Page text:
There may have only been two games to start the 2013 AFL season, but already a new rule has caused headaches amongst the AFL community.
The new controversial rule is surrounding sliding and diving into packs. The AFL is calling it “forceful contact below the knees”. If any player “makes [forceful] contact with any part of their body with an opposition player below the knees, the player sliding in will be penalised”.
Adelaide coach Brenton Sanderson has labelled his team as the “guinea pigs” for the new rule and said “Essendon and the Crows will be the benchmark now for what that rule is”.
It appeared that Essendon players adapted considerably better to the new rule compared to their opponents on Friday night as Adelaide gave away numerous free kicks for making contact below the knees, with one instance resulting into an Essendon goal in the third quarter.
The rule has been brought in to protect players from severe injuries to the legs, hoping to avoid any incidents similar to the Gary Rohan broken leg back in round 4 last year.
However, it tends to go against one of the basic instincts of attacking the ball by getting your body in first to the contest. Whether it is at grassroots level or the AFL, players are told to get low and get behind the ball. Patrick Dangerfield, renowned for his attack on the ball, was one player who struggled with the rule on Friday night and will have to find a new approach when attacking the ball in the packs.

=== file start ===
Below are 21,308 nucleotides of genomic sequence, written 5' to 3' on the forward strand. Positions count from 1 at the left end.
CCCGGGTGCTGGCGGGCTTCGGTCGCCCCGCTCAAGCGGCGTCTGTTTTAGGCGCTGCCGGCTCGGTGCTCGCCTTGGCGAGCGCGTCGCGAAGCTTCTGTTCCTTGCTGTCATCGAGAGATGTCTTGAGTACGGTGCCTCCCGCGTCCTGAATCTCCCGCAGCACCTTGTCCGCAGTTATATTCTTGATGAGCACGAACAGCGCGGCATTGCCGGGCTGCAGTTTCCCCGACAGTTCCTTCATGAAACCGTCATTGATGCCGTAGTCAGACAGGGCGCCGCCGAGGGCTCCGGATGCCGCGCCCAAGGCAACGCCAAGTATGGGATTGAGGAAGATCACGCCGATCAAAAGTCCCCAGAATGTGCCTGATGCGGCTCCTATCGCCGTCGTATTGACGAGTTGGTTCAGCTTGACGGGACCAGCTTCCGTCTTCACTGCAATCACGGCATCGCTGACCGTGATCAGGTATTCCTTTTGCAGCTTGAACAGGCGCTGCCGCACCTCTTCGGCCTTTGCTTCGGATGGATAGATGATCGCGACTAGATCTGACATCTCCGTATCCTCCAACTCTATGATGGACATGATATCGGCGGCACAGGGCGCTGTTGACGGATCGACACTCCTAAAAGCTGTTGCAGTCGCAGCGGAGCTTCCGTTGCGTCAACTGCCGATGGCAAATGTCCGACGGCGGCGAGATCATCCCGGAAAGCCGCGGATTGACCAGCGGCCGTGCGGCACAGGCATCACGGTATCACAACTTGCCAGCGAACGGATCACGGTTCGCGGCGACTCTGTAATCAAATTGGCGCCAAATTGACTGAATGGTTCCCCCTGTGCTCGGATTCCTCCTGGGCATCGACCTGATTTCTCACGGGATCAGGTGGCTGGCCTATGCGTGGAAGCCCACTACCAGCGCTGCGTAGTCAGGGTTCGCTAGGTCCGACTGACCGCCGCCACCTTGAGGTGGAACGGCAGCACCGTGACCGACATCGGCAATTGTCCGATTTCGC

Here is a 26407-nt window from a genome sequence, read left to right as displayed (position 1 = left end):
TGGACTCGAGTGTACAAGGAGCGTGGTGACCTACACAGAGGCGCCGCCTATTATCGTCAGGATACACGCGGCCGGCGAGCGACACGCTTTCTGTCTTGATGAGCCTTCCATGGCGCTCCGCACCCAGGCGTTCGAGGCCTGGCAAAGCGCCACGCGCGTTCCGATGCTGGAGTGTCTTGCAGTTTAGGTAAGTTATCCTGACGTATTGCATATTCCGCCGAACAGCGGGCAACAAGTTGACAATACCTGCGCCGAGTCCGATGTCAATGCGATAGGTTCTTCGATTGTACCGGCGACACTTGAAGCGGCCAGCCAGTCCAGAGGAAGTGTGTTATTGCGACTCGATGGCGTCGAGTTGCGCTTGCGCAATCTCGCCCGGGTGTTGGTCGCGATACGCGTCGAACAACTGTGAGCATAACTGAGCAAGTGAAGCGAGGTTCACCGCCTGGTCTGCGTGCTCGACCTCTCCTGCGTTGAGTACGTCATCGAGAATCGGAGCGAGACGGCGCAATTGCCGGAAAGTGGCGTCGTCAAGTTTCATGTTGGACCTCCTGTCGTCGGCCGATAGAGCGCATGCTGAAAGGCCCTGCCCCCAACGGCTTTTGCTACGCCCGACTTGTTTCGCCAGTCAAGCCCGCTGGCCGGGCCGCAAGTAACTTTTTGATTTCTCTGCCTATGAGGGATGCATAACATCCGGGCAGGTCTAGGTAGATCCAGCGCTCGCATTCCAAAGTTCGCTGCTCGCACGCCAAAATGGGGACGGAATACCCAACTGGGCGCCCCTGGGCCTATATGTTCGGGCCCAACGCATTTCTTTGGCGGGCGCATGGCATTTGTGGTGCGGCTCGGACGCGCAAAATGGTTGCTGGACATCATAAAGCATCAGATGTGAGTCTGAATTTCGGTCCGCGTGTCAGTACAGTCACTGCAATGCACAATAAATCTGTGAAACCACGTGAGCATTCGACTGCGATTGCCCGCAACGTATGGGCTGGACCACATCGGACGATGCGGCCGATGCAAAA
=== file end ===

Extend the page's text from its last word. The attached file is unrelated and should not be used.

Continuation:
Another concern with the introduction of the rule is that if players will inevitably be forced to keep their feet and avoid sliding. This could possibly increase the chances of more head clashes as both players would remain at the same height when attacking the ball.
It is sure to remain a talking point at the start of the season, but like most new rules, players will adapt to it and have to change their tactics when attacking the ball.
Jackson Baker is a second year Bachelor of Journalism (Sport) student.
You can follow him on Twitter @JacksonBaker9